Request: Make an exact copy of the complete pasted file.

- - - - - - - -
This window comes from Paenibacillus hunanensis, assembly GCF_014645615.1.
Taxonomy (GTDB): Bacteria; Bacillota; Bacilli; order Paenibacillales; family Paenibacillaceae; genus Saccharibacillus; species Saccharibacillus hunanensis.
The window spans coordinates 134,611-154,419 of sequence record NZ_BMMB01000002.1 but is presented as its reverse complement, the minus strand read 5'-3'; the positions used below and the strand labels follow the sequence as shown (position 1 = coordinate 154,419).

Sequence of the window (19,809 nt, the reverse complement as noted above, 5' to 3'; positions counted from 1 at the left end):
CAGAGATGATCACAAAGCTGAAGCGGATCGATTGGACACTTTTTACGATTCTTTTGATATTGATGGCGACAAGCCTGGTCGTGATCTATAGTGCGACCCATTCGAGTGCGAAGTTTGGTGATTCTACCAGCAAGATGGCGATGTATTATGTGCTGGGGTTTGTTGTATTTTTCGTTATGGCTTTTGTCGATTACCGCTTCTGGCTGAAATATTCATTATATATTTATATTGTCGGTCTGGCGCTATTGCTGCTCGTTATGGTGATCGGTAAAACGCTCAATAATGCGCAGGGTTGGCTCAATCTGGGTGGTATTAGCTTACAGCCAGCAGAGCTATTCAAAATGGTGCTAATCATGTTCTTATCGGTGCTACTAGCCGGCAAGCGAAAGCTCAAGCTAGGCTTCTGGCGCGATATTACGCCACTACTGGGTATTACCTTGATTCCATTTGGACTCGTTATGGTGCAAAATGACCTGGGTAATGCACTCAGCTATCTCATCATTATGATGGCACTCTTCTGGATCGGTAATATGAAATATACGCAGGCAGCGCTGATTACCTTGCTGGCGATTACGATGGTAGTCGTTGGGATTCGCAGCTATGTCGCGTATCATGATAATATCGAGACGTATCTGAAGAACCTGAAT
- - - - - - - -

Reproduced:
This window comes from Paenibacillus hunanensis, assembly GCF_014645615.1.
Taxonomy (GTDB): Bacteria; Bacillota; Bacilli; order Paenibacillales; family Paenibacillaceae; genus Saccharibacillus; species Saccharibacillus hunanensis.
The window spans coordinates 134,611-154,419 of sequence record NZ_BMMB01000002.1 but is presented as its reverse complement, the minus strand read 5'-3'; the positions used below and the strand labels follow the sequence as shown (position 1 = coordinate 154,419).

Sequence of the window (19,809 nt, the reverse complement as noted above, 5' to 3'; positions counted from 1 at the left end):
CAGAGATGATCACAAAGCTGAAGCGGATCGATTGGACACTTTTTACGATTCTTTTGATATTGATGGCGACAAGCCTGGTCGTGATCTATAGTGCGACCCATTCGAGTGCGAAGTTTGGTGATTCTACCAGCAAGATGGCGATGTATTATGTGCTGGGGTTTGTTGTATTTTTCGTTATGGCTTTTGTCGATTACCGCTTCTGGCTGAAATATTCATTATATATTTATATTGTCGGTCTGGCGCTATTGCTGCTCGTTATGGTGATCGGTAAAACGCTCAATAATGCGCAGGGTTGGCTCAATCTGGGTGGTATTAGCTTACAGCCAGCAGAGCTATTCAAAATGGTGCTAATCATGTTCTTATCGGTGCTACTAGCCGGCAAGCGAAAGCTCAAGCTAGGCTTCTGGCGCGATATTACGCCACTACTGGGTATTACCTTGATTCCATTTGGACTCGTTATGGTGCAAAATGACCTGGGTAATGCACTCAGCTATCTCATCATTATGATGGCACTCTTCTGGATCGGTAATATGAAATATACGCAGGCAGCGCTGATTACCTTGCTGGCGATTACGATGGTAGTCGTTGGGATTCGCAGCTATGTCGCGTATCATGATAATATCGAGACGTATCTGAAGAACCTGAAT